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I have a set of radio buttons in an Android application. How would I indicate to the user that a radio-button is required?

Is there a default Android way for it?

EDIT: Selecting the default value is not possible, since selecting the wrong one is crucial in my situation. The user should choose one option and only one.

The user should see, that one option is required, BEFORE he tries to send the content. Red Background or frame are the usual solution in Web forms. What's usual in Android?

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2 Answers

Why don't you select one of the two radio buttons by default?

Having a radio buttons group with no selection is an edge case, the user won't be able to restore the initial state once a button is selected.

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+1, although it is sometimes required not to preselect any option for legal and other reasons -- e.g. if an insurance company asks 'do you want to be insured for X?', explicit consent is required either way. –  Brendon Jul 29 '13 at 15:56
    
From the context the choice doesn't seem a critical one "To the left" / "To the right" is probably just a layout option, not a legal agreement... –  Toni Toni Chopper Jul 29 '13 at 16:00
    
Indeed this is such a case. This example is just a simplified summary of my situation, where I am not able to select a default value, since selecting the wrong one would be crucial - I will let the user choose one. –  Skip Jul 30 '13 at 5:48
    
@Brendon besides, that's when you'd use a check-box. –  Dirk v B Jul 30 '13 at 6:04
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Technical Answer: You should be able to use the setError method on your radio buttons.

Here is the setError on a textbox:

setError

More Information:

http://www.donnfelker.com/android-validation-with-edittext/ http://stackoverflow.com/questions/9189424/set-error-android http://stackoverflow.com/questions/10819409/checkbox-error-dont-disappears-after-checking

UX Answer: It is preferable to have a default option selected in a group of radio buttons. There are some instances not to have a default, but really think about what you are asking, and consider if a default or another set of controls would be more appropriate.

See this excerpt from MSDN:

Default values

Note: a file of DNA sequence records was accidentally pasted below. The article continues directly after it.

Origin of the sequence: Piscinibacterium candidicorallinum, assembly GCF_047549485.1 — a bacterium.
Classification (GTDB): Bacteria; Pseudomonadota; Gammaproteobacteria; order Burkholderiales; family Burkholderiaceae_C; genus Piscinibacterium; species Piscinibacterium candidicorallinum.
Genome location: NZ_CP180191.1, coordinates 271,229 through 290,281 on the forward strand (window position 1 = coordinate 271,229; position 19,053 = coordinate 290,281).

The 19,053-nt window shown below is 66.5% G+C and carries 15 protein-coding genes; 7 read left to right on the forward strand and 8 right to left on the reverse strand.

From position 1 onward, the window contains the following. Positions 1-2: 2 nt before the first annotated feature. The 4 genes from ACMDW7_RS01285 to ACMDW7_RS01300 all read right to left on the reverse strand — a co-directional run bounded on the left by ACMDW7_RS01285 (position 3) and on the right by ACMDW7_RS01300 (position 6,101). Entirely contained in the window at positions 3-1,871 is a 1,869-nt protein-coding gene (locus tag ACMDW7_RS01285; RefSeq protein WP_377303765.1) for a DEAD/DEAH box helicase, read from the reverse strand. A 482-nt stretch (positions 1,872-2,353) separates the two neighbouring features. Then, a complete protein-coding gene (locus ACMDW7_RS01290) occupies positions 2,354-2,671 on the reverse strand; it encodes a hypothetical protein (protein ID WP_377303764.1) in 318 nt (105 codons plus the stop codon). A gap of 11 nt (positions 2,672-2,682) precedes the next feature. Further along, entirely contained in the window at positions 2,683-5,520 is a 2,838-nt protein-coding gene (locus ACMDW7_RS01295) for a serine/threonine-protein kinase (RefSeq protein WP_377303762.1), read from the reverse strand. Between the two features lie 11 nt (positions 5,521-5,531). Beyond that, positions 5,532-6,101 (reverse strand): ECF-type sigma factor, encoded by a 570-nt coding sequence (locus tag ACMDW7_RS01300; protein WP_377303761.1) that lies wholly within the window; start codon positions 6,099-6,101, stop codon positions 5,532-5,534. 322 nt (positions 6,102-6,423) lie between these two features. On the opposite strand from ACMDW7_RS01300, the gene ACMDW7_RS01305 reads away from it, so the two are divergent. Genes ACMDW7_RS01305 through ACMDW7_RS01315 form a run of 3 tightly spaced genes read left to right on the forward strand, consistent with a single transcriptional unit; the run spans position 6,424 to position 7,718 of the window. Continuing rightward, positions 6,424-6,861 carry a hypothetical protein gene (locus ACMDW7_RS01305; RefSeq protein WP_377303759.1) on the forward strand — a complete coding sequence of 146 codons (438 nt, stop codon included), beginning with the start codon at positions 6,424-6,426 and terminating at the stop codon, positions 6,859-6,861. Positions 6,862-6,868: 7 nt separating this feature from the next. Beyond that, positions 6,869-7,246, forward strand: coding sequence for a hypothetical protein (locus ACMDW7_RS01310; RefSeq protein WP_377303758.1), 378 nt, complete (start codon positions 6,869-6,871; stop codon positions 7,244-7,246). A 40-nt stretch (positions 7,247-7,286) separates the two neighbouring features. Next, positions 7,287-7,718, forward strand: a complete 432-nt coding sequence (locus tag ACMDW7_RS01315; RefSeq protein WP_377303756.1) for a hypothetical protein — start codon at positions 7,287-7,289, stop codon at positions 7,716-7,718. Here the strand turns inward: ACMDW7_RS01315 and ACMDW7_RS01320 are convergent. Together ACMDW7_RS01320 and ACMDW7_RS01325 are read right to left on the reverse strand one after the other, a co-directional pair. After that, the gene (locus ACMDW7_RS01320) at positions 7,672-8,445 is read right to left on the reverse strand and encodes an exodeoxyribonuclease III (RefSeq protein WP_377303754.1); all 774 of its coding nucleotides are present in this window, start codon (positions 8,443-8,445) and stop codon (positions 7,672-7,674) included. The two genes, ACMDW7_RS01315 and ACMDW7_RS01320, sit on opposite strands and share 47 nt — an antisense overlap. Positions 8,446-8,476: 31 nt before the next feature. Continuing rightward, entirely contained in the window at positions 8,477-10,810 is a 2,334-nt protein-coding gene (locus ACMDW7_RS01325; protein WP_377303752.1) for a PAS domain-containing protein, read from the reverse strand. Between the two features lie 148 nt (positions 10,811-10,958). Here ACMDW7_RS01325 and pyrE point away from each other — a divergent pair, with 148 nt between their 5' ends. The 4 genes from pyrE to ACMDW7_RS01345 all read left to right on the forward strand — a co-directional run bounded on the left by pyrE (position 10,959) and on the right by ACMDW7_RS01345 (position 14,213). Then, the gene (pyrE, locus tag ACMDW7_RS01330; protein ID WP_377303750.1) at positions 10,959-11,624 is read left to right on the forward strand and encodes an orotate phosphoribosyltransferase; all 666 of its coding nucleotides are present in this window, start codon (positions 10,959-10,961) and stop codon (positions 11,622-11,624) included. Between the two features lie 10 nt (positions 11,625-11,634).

Because a group of radio buttons represents a set of mutually exclusive choices, always have one radio button selected by default. Select the safest (to prevent loss of data or system access) and most secure and private option. If safety and security aren't factors, select the most likely or convenient option.

Exceptions: Don't have a default selection if:

  • There is no acceptable default option for safety, security, or legal reasons and therefore the user must make an explicit choice. If the user doesn't make a selection, display an error message to force one.

  • The user interface (UI) must reflect the current state and the option hasn't been set yet. A default value would incorrectly imply that the user doesn't need to make a selection.

  • The goal is to collect unbiased data. Default values would bias data collection.
  • The group of radio buttons represents a property in a mixed state, which happens when displaying a property for multiple objects that don't have the same setting. Don't display an error message in
    this case since each object has a valid state.

Make the first option the default option, since users often expect that—unless that order isn't logical. To do this, you might need to change the option labels.

Also, the button should be on the left, with the text on the right.

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I would like to let the user know, that the radiobutton is required BEFORE he tries to enter or send something. Maybe via a red BG? –  Skip Jul 30 '13 at 5:52
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